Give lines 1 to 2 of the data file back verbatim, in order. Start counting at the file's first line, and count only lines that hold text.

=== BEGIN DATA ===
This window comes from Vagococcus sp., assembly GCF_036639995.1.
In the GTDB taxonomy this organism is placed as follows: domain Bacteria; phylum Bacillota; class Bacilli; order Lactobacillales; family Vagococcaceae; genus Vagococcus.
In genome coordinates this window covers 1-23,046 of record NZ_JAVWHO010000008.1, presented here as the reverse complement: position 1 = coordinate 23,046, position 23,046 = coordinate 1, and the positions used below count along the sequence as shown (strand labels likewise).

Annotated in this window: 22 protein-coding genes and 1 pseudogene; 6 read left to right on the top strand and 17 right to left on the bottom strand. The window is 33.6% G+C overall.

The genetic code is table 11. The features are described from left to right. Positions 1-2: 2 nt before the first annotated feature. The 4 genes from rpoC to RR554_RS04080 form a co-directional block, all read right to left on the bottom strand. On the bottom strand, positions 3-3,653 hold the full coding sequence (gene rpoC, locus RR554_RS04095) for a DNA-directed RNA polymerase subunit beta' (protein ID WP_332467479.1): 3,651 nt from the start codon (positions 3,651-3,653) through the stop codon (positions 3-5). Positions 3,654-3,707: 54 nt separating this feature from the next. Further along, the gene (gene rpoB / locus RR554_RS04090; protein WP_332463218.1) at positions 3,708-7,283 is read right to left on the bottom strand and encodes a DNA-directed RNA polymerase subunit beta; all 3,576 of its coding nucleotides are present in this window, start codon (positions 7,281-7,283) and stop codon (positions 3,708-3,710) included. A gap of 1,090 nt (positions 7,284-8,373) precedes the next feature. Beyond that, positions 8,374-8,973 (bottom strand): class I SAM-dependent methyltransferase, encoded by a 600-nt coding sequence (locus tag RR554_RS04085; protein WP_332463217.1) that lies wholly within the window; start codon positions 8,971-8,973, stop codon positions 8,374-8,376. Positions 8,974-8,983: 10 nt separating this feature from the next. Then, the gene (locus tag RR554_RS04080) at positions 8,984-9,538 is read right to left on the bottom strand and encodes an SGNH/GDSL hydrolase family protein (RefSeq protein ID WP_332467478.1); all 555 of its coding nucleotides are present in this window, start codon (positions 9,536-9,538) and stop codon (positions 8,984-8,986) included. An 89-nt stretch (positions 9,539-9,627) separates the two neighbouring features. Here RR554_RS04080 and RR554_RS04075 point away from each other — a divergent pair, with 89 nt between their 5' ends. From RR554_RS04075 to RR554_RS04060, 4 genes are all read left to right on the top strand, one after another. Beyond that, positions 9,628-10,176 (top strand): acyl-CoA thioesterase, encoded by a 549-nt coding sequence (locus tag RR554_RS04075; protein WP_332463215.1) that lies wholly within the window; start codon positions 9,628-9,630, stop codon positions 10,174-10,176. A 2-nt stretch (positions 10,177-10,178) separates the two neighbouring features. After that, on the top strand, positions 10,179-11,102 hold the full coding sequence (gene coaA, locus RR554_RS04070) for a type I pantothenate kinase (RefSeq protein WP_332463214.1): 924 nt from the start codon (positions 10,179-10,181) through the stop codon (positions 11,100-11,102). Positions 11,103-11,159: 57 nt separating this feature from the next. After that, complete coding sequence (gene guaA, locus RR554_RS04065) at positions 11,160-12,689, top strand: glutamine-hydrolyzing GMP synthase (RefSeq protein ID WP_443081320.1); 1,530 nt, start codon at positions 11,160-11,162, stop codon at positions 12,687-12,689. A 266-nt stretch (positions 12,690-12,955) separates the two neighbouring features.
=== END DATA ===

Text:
This window comes from Vagococcus sp., assembly GCF_036639995.1.
In the GTDB taxonomy this organism is placed as follows: domain Bacteria; phylum Bacillota; class Bacilli; order Lactobacillales; family Vagococcaceae; genus Vagococcus.